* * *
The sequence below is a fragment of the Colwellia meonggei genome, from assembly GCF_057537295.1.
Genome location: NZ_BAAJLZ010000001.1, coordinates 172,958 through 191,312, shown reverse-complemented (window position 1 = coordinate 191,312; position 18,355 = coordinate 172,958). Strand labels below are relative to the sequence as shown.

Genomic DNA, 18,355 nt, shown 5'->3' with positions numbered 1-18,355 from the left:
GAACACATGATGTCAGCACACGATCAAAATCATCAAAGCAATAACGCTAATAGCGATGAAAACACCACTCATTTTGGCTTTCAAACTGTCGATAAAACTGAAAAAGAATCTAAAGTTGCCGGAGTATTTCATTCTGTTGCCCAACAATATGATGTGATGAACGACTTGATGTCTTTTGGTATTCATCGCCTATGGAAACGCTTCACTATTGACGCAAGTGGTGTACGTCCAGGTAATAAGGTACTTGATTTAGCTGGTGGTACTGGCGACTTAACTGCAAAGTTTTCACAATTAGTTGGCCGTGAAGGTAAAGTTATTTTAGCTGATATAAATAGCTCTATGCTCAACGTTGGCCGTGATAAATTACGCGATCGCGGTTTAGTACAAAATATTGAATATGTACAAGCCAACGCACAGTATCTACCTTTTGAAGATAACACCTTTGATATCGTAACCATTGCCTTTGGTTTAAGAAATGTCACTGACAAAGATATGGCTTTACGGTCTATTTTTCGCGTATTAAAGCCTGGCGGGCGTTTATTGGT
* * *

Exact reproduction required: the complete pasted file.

The sequence below is a fragment of the Colwellia meonggei genome, from assembly GCF_057537295.1.
Genome location: NZ_BAAJLZ010000001.1, coordinates 172,958 through 191,312, shown reverse-complemented (window position 1 = coordinate 191,312; position 18,355 = coordinate 172,958). Strand labels below are relative to the sequence as shown.

Genomic DNA, 18,355 nt, shown 5'->3' with positions numbered 1-18,355 from the left:
GAACACATGATGTCAGCACACGATCAAAATCATCAAAGCAATAACGCTAATAGCGATGAAAACACCACTCATTTTGGCTTTCAAACTGTCGATAAAACTGAAAAAGAATCTAAAGTTGCCGGAGTATTTCATTCTGTTGCCCAACAATATGATGTGATGAACGACTTGATGTCTTTTGGTATTCATCGCCTATGGAAACGCTTCACTATTGACGCAAGTGGTGTACGTCCAGGTAATAAGGTACTTGATTTAGCTGGTGGTACTGGCGACTTAACTGCAAAGTTTTCACAATTAGTTGGCCGTGAAGGTAAAGTTATTTTAGCTGATATAAATAGCTCTATGCTCAACGTTGGCCGTGATAAATTACGCGATCGCGGTTTAGTACAAAATATTGAATATGTACAAGCCAACGCACAGTATCTACCTTTTGAAGATAACACCTTTGATATCGTAACCATTGCCTTTGGTTTAAGAAATGTCACTGACAAAGATATGGCTTTACGGTCTATTTTTCGCGTATTAAAGCCTGGCGGGCGTTTATTGGT